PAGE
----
They make it simple to send out a Goalsetter link to friends and family for the things our children want. So instead of gift cards for their upcoming birthdays, we are requesting GoalCards towards their goals.

I really love the allowance option, which lets them earn money by the chore. We have some children who can be pretty lazy but still want everything under the sun. The allowance option helps them learn that they simply can’t have what they want whenever they want it; they will have to work for it.

The other big bonus of this app is the “learn and earn” section. This is the area where your children can take quizzes about topics of interest, but usually, there is a financial aspect to them. You, as the parent, can decide how much they get for passing the quizzes, and that money will go into their Goalsetter savings account.

I really love this idea because my kids get tired of hearing me talk to them about financial literacy. So it is great for them to get information from other sources that may help them retain the information better than just listening to their dear old Mom.

Listen: The 5 Most Important Financial Conversations To Have With Your Child

Goalsetter Cons

There are certainly more pros than cons to this app. But one of the cons I noticed is that it only has the capacity to link one parental account for round-ups. A lot of us have multiple accounts, so it would be beneficial to see this expand in the future. That way we could give our children more savings power through round-ups.

The only other con I have come across is the limited amount of banks you have to choose from. So if you use a smaller local bank, you may not be able to play this game with your children yet. I am hoping that they plan to expand the available banking institutions.

Here is a current list of the banks they do partner with:

  • Ally Bank
  • BB&T Bank
  • BankFund Staff Federal Credit Union
  • Bank of America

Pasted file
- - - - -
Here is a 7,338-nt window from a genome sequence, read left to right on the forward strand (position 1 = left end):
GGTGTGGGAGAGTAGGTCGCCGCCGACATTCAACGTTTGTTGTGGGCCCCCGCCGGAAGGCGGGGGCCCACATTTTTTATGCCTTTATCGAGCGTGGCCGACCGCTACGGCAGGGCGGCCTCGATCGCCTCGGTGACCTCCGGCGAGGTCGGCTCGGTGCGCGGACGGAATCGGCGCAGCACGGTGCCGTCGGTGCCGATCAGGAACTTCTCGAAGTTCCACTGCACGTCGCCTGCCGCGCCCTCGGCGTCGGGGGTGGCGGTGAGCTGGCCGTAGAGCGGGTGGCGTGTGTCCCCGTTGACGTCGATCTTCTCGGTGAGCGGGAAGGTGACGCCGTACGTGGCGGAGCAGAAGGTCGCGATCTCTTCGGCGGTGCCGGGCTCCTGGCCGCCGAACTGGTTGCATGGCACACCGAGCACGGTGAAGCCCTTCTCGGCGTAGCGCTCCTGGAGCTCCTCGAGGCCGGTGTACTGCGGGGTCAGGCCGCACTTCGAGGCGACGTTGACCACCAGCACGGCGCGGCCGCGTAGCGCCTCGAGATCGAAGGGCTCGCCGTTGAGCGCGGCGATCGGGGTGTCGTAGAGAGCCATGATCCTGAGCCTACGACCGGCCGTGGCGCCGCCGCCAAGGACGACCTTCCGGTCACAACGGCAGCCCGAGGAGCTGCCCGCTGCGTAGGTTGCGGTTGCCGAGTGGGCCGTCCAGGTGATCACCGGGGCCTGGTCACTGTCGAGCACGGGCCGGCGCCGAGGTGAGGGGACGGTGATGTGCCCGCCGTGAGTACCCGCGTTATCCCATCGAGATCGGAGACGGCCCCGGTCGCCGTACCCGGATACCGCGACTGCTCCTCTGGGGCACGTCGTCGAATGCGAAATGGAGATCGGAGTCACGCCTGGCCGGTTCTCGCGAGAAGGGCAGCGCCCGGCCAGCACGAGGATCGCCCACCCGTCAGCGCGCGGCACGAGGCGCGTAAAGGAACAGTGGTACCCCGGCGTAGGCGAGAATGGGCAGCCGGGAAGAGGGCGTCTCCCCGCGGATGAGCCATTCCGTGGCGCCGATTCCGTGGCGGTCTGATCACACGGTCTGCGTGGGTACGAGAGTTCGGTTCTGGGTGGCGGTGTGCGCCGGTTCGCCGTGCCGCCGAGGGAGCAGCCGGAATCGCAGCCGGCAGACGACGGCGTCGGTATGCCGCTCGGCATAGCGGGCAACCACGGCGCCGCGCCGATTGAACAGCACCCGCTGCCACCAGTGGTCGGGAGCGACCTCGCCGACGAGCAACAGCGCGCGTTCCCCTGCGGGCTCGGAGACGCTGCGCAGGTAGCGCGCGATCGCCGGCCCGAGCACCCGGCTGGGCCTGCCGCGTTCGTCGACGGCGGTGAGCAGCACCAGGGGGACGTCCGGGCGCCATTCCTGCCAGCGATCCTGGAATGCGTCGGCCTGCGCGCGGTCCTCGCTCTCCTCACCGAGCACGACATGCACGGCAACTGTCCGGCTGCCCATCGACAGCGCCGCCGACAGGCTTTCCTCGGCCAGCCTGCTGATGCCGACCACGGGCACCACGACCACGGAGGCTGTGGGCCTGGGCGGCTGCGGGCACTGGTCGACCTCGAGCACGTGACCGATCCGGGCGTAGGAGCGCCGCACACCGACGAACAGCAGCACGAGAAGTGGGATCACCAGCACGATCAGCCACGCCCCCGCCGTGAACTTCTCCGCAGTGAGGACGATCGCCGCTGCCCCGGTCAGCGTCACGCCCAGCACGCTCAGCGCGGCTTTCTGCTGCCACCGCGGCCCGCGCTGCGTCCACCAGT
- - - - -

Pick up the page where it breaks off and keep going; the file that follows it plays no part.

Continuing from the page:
• Bank of the West
  • Capital One
  • Capital One 360
  • Chase
  • Chime Bank
  • Citibank
  • Citizens Bank
  • Fidelity
  • Fifth Third Bank
  • First Tennessee
  • HSBC Bank
  • M&T Bank
  • NC State Employees Credit Union
  • Navy Federal Credit Union
  • PNC Bank
  • Regions
  • Santander Bank
  • Charles Schwab
  • SunTrust Bank
  • Silicon Valley Bank
  • TD Bank
  • TD Bank BusinessDirect
  • Union Bank
  • US Bank
  • USAA
  • Wells Fargo

Goalsetter Roundup

Overall, I feel that this app is a great additional teaching tool for our children. It is easy to use and engaging for children. Not only that, but it helps makes saving money a game. Which is good, in my opinion, because if they see it as a game, they are more willing to play.

As a parent, I want my kids to win with money and be financially literate. This way, they will have the financial freedom to live the lives they want to without money holding them back.

The Goalsetter app is a great start to this journey and one that I am happy to join them on.

Have you tried the Goalsetter app yet with your children? What has been your experience with it?

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Teach Your Kids About Money With The Goalsetter App

ChooseFI has partnered with CardRatings for our coverage of credit card products. ChooseFI and CardRatings may receive a commission from card issuers.
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Comment Disclaimer: Responses are not provided or commissioned by the bank advertiser. Responses have not been reviewed, approved or otherwise endorsed by the bank advertiser. It is not the bank advertiser’s responsibility to ensure all posts and/or questions are answered.

2 thoughts on “Teach Your Kids About Money With The Goalsetter App”

  1. Read the post, visited the website, still don’t see an answer to a question I have about age-appropriateness of this app. Grandkids are 8, 6 and 2. Are any of them old enough for this?